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Achieving women often hit the proverbial “glass ceiling.” Until recently in Peru, mountains stood in the way of women.
The pioneer of women-only travel, Wild Women Expeditions, is helping women in Peru ride a wave of change. Peruvian women can now serve as porters as well as play a leading role as guides on mountain treks on the Inca Trail.
Jennifer Haddow, owner and guiding director, says that her company’s itineraries in Peru that are guided by women will now be supported by female porters as well as led by all women guides.
“It’s a bit ironic, isn’t it, that at one point on the Inca Trail is a pass called Dead Woman’s Pass, where it was believed women could not survive. But now they are breaking barriers in their mountains and taking up their place as leaders in adventure travel,” Haddow explains.
Peru is one of many places where women lack opportunity in the growing tourism industry. Breaking the barriers of misogyny and the label of “the weaker sex” impacts the lives of the women who are entering this arena but also impacts their communities who will begin to view a new-found, female economic power these women bring to the table.
“It isn’t easy for women to find work on the Inca Trail as guides or porters. Our approach is to recognize the strength and talents of Peruvian women to forge their own future; we walk in solidarity with them. We hope that there will be more opportunities for women to benefit from tourism on the Inca Trail. We are committed to bringing travelers to Peru who want to see women empowered and who respect local culture,” she says.
“In many countries we work in, women are challenged to break into the tourism industry and find leadership opportunities. Traditional community roles and family responsibilities often mean that women are unable to find work as guides. Creating leadership and employment opportunities for women is at the heart of our mission to make tourism kinder for women. All of our Wild Women tours are led by local women guides, which is core to our commitment to ensure that tourism works for women.”
“Women’s leadership in adventure travel matters,” Haddow underscores. “By hiring women, we create a new foundation for hiring practices within Peru’s growing tourism sector. Women who can support themselves and their families financially are empowered in their communities. In order to create a demand for female guides and porters, it’s up to travelers to seek out socially conscious companies.”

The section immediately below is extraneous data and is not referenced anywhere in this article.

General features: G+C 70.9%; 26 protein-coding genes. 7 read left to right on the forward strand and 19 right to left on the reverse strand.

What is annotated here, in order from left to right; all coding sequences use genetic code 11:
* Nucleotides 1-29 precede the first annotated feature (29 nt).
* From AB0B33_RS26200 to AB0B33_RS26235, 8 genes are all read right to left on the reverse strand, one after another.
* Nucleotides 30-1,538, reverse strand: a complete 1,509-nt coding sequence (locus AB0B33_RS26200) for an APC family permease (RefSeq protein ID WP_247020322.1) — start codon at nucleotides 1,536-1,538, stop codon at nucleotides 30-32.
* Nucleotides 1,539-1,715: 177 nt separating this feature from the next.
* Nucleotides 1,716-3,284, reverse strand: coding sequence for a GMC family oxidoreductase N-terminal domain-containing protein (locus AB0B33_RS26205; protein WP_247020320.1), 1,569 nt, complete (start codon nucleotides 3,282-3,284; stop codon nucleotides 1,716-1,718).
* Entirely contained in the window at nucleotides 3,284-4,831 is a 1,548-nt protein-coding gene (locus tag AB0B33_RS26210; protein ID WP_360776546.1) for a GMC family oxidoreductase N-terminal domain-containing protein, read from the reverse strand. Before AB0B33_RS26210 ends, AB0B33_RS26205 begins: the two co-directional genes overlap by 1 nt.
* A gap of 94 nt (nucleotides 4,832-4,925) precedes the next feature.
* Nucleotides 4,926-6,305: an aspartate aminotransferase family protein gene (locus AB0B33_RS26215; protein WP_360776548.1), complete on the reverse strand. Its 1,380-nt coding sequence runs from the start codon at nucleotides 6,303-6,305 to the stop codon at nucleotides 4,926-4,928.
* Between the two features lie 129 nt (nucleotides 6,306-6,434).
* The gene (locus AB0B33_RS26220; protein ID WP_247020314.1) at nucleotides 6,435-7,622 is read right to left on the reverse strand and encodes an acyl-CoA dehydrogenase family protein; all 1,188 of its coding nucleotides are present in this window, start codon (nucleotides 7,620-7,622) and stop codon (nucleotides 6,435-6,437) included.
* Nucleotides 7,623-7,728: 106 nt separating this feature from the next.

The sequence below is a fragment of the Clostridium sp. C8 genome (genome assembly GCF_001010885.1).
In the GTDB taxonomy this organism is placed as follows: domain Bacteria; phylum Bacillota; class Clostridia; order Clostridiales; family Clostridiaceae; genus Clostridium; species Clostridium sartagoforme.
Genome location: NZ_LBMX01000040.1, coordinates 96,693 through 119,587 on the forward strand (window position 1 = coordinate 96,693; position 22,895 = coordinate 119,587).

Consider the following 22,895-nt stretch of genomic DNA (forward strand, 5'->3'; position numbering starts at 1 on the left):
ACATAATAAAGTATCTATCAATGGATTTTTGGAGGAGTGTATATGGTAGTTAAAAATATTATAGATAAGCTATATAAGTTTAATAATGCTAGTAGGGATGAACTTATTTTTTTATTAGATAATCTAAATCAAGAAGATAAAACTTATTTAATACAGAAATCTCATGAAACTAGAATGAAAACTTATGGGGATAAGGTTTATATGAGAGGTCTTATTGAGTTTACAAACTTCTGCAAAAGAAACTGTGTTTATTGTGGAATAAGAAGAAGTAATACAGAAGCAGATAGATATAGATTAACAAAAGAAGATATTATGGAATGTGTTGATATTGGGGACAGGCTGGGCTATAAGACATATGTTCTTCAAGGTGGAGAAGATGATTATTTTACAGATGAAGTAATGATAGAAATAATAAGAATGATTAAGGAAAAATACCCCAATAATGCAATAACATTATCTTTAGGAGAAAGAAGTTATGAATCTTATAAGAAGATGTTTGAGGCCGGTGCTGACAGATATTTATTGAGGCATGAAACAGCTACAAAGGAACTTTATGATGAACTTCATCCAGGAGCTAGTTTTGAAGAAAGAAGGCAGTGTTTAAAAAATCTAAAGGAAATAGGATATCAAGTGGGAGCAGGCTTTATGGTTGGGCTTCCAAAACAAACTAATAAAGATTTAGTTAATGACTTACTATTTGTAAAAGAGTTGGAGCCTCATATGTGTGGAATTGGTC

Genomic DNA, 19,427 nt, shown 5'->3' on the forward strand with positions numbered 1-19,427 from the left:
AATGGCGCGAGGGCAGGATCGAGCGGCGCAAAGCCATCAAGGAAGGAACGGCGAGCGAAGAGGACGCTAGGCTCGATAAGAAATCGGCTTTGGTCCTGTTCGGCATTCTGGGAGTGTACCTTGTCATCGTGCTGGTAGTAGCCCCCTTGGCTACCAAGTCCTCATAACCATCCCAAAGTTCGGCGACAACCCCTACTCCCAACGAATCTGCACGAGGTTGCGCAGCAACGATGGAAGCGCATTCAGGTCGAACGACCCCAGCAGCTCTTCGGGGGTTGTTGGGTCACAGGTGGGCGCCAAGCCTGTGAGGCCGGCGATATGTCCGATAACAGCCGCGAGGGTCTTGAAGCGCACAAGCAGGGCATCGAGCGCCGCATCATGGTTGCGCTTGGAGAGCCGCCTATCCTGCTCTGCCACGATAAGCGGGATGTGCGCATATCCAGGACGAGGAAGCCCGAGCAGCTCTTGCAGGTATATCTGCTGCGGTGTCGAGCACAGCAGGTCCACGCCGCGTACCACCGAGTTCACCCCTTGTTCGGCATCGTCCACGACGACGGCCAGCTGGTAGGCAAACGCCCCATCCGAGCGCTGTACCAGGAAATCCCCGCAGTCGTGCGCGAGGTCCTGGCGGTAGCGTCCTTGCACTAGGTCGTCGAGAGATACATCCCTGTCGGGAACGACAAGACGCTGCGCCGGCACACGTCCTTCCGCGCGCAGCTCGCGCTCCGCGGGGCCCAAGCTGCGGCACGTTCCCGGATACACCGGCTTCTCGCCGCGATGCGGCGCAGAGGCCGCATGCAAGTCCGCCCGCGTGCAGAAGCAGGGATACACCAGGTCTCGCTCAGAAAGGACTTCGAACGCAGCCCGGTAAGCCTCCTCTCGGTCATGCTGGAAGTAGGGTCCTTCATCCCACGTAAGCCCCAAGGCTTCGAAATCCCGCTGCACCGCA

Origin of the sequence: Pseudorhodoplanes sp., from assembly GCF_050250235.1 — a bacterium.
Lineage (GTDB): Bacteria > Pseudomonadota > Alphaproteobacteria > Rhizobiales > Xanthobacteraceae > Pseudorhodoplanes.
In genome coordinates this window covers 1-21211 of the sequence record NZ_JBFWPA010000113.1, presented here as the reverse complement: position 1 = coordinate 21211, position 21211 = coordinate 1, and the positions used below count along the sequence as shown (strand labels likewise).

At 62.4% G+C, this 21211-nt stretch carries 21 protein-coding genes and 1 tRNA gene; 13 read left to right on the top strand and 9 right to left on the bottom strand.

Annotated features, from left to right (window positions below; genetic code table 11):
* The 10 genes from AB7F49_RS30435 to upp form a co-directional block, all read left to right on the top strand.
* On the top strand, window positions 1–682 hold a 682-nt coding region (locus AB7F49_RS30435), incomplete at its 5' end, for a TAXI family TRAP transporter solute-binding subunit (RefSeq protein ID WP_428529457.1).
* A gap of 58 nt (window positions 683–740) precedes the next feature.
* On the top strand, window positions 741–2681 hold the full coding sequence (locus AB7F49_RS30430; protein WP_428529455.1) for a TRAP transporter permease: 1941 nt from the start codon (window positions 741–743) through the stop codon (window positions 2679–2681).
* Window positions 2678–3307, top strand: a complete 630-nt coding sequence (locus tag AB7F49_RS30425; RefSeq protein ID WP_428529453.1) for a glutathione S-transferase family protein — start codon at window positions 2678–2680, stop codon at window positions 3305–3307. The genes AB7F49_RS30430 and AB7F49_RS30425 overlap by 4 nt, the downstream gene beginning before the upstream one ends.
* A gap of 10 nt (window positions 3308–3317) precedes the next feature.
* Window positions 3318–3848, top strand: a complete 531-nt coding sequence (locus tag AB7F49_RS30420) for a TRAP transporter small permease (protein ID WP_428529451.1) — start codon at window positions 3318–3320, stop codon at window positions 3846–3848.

The new porters share Haddow’s enthusiasm. “I’m excited about being a porter because I’ve spent years not earning money and spending all my time cooking at home. I’m proud to be able to provide financially. I have kids that are studying in school and need to help with their school supplies,” said Luciana.
Marlene said: I’m from Huilloc and am working as a porter for the experience of doing the Inca Trail. Many of my girlfriends want to work as porters. Financially, I will be better off to buy food and clothes.”
A Wild Women Expeditions’ tour in Peru supported by female porters is the Inca Trail Trek to Machu Picchu.
This video shows the local women and their guests on the trails.
Wild Women Expeditions pioneered women-only adventure travel three decades ago. Today it offers more international itineraries than any of its competitors in the women-only sector.
But to Haddow, more important than the size of her company is its on-going, two-fold mission wrapped around the word kind: to support climate justice and to support women to take their place as leaders in the world of outdoor adventure travel. (See more about that here.)
“Our company is about the heart. We want to change how women perceive leadership and empowerment, to value connection and compassion more than the competition. Women are rising in the adventure travel industry and approaching each other and our environment with kindness. This is the key,” she adds.
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